My daughter and I have a Jack Sprat-type dichotomy. She is a snow bunny and I am a beach baby. She HATES summer and yearns all year for ski season, as she is quite the snowboarder. I hate how painful the cold is for my body and avoid actually being in the snow (although I love to go to our Tahoe condo and hang out indoors while the family snowboards)...but love the ocean and come out of the water from snorkeling, swimming, and scuba diving long enough only to sun on the beach. Our Kona condo is one of my most favorite places to be in this whole wide world, whereas my daughter HATES lying in the sun, and sunburns easily.
So this week I was THRILLED, much to my daughter's genuine sorrow, that ski season is officially "OVAH!" Mountain High ski resort is closed. So now we can hit the summit of Wright Mountain from the Blue Ridge road trail!
So we packed up the car and kids and headed off to climb Wright Mountain, only to find the darn Blue Ridge forest road gate is STILL CLOSED! Aargh! Are we ever going to be able to get down that road? What's up with that???
So instead, we drove on to Vincent Gap and headed out on the Mount Baden-Powell trail to get some exercise and work my lungs. There was even a little MG like Wiggie's waiting in the lot, which I took as a good sign.
It was a beautiful day, really, with the sun out and shining although some haze to our normal blue sky. It was cold enough still at that elevation that I had to pull on my thermainsulate jacket and hiking pants over my shorts.
We thought we'd just go an hour in, but didn't even accomplish that thanks to all the snow. At first there were only patches, then fields, then finally nothing but snow. We lost the trail in the snow at just under 7000' elevation.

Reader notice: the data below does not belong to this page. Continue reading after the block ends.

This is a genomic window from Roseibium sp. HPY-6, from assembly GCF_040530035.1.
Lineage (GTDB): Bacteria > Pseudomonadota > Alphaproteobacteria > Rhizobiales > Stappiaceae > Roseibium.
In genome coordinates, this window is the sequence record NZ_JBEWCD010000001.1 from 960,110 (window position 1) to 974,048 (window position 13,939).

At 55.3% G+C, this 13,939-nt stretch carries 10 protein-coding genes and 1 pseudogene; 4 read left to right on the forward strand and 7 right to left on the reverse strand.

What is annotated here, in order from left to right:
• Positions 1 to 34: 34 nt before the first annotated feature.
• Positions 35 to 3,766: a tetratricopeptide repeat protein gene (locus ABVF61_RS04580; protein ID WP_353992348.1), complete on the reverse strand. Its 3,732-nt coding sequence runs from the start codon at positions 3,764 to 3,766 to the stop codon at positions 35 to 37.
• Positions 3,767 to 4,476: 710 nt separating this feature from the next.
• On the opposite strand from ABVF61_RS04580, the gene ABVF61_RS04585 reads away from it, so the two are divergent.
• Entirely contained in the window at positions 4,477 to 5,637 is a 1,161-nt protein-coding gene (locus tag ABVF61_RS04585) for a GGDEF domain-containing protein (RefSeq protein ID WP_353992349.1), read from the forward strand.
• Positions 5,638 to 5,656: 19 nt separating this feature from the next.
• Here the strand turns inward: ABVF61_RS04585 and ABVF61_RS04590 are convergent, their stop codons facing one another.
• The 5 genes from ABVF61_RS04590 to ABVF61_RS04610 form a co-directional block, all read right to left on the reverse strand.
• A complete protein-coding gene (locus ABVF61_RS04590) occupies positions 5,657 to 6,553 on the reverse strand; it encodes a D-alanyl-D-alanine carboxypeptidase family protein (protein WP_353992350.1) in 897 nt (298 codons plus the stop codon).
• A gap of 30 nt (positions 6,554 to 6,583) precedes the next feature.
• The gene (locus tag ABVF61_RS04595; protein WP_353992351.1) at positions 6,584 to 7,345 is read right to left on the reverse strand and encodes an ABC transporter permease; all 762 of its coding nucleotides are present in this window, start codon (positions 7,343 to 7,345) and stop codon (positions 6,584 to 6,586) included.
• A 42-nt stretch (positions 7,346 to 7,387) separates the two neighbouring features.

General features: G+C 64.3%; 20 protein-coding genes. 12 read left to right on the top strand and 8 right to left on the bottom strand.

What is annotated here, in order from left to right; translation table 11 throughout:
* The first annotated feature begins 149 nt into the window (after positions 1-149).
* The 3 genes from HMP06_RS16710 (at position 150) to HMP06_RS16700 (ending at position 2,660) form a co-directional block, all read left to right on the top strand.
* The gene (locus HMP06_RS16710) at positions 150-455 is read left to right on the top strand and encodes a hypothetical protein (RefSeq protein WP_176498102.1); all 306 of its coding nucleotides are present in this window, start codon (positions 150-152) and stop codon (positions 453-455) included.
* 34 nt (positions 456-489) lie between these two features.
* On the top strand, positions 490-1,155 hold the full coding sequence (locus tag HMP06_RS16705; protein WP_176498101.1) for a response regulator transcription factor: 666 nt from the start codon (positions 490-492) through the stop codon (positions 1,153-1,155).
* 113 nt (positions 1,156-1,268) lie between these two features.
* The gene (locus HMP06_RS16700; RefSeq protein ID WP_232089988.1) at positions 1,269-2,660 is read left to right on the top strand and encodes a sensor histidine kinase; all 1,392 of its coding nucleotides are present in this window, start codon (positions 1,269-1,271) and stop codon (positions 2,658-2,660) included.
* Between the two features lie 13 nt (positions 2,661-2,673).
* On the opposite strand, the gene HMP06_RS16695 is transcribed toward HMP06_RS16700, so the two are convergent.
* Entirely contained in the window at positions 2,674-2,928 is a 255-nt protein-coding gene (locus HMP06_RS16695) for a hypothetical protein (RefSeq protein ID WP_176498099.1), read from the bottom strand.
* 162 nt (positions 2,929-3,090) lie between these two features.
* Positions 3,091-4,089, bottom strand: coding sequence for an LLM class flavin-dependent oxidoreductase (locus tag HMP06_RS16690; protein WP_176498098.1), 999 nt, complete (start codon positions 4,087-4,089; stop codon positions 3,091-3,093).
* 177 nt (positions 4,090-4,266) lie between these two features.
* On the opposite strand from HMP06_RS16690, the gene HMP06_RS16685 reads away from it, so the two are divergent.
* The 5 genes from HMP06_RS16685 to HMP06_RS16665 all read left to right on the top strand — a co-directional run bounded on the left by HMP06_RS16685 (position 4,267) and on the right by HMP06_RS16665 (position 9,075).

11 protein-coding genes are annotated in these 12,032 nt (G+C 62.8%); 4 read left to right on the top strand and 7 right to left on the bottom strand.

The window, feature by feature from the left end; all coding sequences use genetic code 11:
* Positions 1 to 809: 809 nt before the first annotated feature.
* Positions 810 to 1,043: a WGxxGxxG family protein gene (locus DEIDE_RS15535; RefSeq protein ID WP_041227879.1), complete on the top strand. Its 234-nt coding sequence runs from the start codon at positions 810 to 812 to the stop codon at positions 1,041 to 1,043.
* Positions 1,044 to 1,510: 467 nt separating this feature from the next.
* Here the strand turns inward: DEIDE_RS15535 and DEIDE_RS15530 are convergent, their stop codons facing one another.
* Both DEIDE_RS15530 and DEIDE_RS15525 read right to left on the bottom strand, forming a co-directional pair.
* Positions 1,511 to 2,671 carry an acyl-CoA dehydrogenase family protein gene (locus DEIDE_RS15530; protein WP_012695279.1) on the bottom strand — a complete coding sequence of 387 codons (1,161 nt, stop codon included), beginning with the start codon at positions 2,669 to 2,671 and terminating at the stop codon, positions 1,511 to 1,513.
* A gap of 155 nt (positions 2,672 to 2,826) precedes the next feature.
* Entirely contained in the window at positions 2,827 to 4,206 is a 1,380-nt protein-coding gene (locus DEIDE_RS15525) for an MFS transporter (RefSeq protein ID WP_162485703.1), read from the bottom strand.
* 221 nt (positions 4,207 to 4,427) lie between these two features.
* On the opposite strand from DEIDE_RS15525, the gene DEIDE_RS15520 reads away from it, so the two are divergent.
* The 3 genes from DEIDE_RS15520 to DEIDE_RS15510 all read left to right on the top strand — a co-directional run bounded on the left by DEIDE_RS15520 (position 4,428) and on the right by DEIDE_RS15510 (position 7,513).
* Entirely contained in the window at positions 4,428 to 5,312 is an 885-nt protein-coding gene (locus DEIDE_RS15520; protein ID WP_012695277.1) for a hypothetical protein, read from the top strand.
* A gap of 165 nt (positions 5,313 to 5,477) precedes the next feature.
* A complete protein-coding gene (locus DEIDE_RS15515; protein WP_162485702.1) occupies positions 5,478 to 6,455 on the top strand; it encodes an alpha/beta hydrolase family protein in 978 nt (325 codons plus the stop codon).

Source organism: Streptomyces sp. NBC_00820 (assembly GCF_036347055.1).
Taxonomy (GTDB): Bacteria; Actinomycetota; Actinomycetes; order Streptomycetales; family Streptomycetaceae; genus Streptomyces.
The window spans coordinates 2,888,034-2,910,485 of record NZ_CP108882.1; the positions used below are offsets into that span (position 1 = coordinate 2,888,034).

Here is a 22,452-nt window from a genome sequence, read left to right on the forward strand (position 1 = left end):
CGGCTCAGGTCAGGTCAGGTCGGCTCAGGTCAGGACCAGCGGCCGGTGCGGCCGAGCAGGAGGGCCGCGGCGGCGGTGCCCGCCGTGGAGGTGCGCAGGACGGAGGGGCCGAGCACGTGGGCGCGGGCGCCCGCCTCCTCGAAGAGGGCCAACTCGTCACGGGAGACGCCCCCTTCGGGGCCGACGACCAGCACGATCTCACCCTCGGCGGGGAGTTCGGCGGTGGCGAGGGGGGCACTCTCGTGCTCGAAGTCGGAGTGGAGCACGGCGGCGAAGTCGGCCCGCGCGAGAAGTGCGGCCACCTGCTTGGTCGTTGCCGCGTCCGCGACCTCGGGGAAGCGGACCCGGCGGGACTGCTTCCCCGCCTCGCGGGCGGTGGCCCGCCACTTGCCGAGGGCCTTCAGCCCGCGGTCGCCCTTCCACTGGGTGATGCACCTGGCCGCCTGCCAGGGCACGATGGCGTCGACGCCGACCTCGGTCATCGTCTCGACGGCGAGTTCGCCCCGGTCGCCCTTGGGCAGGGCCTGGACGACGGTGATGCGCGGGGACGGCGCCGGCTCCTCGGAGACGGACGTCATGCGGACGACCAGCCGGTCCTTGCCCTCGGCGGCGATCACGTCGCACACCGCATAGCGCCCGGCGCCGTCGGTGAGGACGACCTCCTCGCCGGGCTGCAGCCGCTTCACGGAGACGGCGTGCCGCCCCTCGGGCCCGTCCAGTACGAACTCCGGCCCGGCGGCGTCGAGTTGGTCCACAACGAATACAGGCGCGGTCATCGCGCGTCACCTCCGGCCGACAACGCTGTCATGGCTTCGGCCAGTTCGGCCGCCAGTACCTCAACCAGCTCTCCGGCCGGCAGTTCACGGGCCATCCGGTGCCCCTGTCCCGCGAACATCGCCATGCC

I did get to see what Ken meant about it being a pretty relentless grade. The trail was a really good workout for both my lungs and my legs. My knees wanted to be a problem, as they've been giving me issues all week; but I refused to let them. I just took it slow and even asked for a helping hand on some of the real slide-y snowfields.
I note the hardest part for my legs is when I first start out. The lactic-acid burn is intense -- and I ate 2 bananas every morning during chemo to make sure my potassium level stayed good! Even though the potassium in my bloodwork is perfect, I can still tell the price by the fact I am the most out-of-shape for hiking I've ever been...except for the first time I did chemo. That time, I cdn't even walk for the first month afterward because my legs were so bad.
I do seem to get my "walking legs" after a bit, though; so I don't think chemo has succeeded in beating the hiker forever out of me yet. And my lungs LOVE the workout at the higher elevation. I note it just almost automatically throws me into an ayurvedic type of breathing.
But swatting mosquitoes while climbing over snow just doesn't seem RIGHT. When we return to really do an assault on this trail, it will have to be when most of the snow is gone and with plenty of bug juice to keep the 'squitoes off me. I got bit several times in one 'squito patch of about 100'.
So after our little hike, we headed back to the forest station to find out when the Blue Ridge road will be open. "We need to get there before 4, I'm sure," I cautioned, knowing ranger stations/forest stations. Sure enough, the sign when we got there said their hours are till 4:00. We were there at 3:15, and it was already closed. So WHAT'S UP WITH THAT????
You know, this is a lot of bureaucratic obstacles for someone like me to put up with...in Alaska, I could go anywhere and it was just up to me to not die and leave no trace (which I did very successfully). Here, I can't even get to an area to go hiking without running into USFS BS.
Today, I am unhappy with the USFS' impediment of my training plans. I really wanted to go do Wright Mtn summit today. : (